This category includes establishments primarily engaged in furnishing nonscheduled air transportation. Also included in this industry are establishments primarily engaged in furnishing airplane sightseeing services, air taxi services, and helicopter passenger transportation services to, from, or between local airports, whether or not they are scheduled.
Nonscheduled Chartered Freight Air Transportation
Nonscheduled Chartered Passenger Air Transportation
Scenic and Sightseeing Transportation, Other
The nonscheduled segment of the air transportation industry includes all companies that provide charter service, airlines carrying passengers and/or cargo, and helicopter services. One major characteristic of the nonscheduled industry is that companies operate on the basis of full-plane sales. Using this procedure, the total aircraft capacity is sold to an organization, such as a ticket wholesaler. In general, these wholesalers are tour operators, military and governmental agencies, specialty charter customers, and sponsors of incentive travel packages. Most charter carriers, either passenger or cargo, are small operations working within a niche market.
After the terrorist attacks of September 11, 2001, the entire air travel industry ground to a halt. According to the Air Transport Association, charter revenues fell from $4.91 billion in 2000 to $4.45 billion in 2001. However, charter services rebounded, as did the economy, during 2003 and 2004. By 2005 charter air operators were actually benefiting from the long lines caused by increased security at major airports, which encouraged more business travelers to seek the convenience of charter services. Operators who provided charter services for the military also saw business increase as the United States engaged in military action in Iraq.
According to the Federal Aviation Administration (FAA), there were about 3,000 charter on-demand operators in the United States in the mid-2000s. Of this total, 2,550 were fixed wing aircraft, and 450 were helicopter operators. There were also 275 air tour operators, with a total fleet of over 960 aircraft. Charter service data is not officially gathered, so the FAA can only estimate the value of the overall industry, which it has pegged to be as much as $13 billion or as little as $4 billion. The Air Transport Association estimated charter revenues at $5.14 billion in 2003.
The nonscheduled airline industry includes charter passenger airlines and air taxi services. Charter passenger airlines provide service to vacation or leisure destinations and market their services through the use of tour operators, travel agencies, or destination resort operators, which include cruise ship operators. With medium- to large-size planes in their fleet, charter carriers also provide service to the U.S. military and other groups. Air taxi services companies provide short-haul, on-demand transportation—in which case they are called "Part 135" operators—and helicopter service. Part 135 operators fly planes with fewer than 30 seats and rely largely on corporate-oriented clientele. Most carriers also utilize their fleets for sightseeing trips, commutes between airports, emergency medical transportation, and the delivery of workers and equipment to offshore oil well sites. Helicopter services provide similar on-demand corporate transportation.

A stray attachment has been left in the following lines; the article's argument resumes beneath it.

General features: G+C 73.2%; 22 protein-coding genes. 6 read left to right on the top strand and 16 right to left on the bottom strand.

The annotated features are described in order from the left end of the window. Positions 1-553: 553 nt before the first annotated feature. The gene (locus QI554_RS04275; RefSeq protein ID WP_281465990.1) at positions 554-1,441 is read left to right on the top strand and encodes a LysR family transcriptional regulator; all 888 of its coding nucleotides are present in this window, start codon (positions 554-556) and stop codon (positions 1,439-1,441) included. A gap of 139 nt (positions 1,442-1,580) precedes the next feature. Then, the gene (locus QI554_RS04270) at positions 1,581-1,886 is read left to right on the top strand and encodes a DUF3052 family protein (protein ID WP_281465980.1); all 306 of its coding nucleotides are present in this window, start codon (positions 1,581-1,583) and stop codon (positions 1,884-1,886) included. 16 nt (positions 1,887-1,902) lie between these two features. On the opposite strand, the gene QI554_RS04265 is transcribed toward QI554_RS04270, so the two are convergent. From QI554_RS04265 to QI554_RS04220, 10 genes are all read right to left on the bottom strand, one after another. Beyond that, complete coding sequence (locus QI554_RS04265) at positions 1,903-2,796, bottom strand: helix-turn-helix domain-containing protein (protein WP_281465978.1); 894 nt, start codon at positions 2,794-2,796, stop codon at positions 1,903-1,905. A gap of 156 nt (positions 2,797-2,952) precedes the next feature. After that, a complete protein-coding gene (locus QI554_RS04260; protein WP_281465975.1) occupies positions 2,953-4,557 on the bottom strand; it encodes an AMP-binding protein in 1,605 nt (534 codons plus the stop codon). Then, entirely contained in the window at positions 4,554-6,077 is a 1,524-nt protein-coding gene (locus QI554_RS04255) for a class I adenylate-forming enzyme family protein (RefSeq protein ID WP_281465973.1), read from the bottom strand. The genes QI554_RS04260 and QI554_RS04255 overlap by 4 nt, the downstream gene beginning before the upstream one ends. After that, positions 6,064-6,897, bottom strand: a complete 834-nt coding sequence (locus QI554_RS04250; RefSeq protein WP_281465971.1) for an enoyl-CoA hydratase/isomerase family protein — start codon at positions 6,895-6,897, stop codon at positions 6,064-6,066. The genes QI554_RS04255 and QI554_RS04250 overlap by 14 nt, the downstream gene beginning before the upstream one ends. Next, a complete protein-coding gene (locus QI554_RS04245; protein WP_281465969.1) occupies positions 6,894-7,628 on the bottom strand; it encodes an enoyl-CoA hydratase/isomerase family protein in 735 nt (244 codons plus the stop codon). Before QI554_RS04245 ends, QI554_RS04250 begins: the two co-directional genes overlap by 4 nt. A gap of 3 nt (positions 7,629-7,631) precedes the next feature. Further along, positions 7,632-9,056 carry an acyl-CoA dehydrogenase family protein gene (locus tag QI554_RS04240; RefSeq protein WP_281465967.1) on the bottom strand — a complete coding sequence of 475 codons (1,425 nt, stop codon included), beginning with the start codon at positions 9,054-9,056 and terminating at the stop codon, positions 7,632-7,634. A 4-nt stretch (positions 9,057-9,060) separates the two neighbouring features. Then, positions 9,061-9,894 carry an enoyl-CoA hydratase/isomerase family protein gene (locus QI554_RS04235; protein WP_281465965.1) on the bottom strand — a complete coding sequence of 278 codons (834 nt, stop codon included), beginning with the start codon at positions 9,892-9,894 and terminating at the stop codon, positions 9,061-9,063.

Charter carriers typically board between 1 and 1.5 million passengers annually and log more than 18 billion revenue passenger miles (RPMs), a measurement based on one fare-paying passenger transported one mile. Charter airlines logged 9.1 billion of their RPMs in domestic service and 8.7 billion RPMs in international service. In comparison, annual enplanements for the scheduled airline sector average 554.2 million per 12-month period, producing 547 billion RPMs. While charter airlines fly fewer people, they tend to fill more seats on their planes. Nonscheduled carriers average 70 to 75 percent load factors (a measure of seats filled), while scheduled airlines typically realize much lower load factors.
Load factors for specific charter airlines usually have been higher than the overall industry average, running anywhere from 80 to 100 percent. Load factor directly affects fare structure. With fares based on a load factor of 80 percent or more, each seat can be sold at a deep discount. However, unlike scheduled carriers, if a charter cannot meet these numbers, the flight is canceled. Therefore, charter operators work in high-demand markets and will pull out of the market when demand falls.
Nonscheduled airlines, like charter services, can access approximately 7,000 different airports in the United States. In comparison, scheduled airlines can use only about 600 airports around the country. Charter airlines rarely engage in direct competition with scheduled airlines. Instead, charters usually work in markets not directly served by the scheduled carriers. For example, Passport Travel, a Kansas City-based planner of Las Vegas trips, could not secure transportation through a scheduled carrier once the major hub in their market closed. As a result, PTI Tours, the wholesale division of Passport Travel, chartered...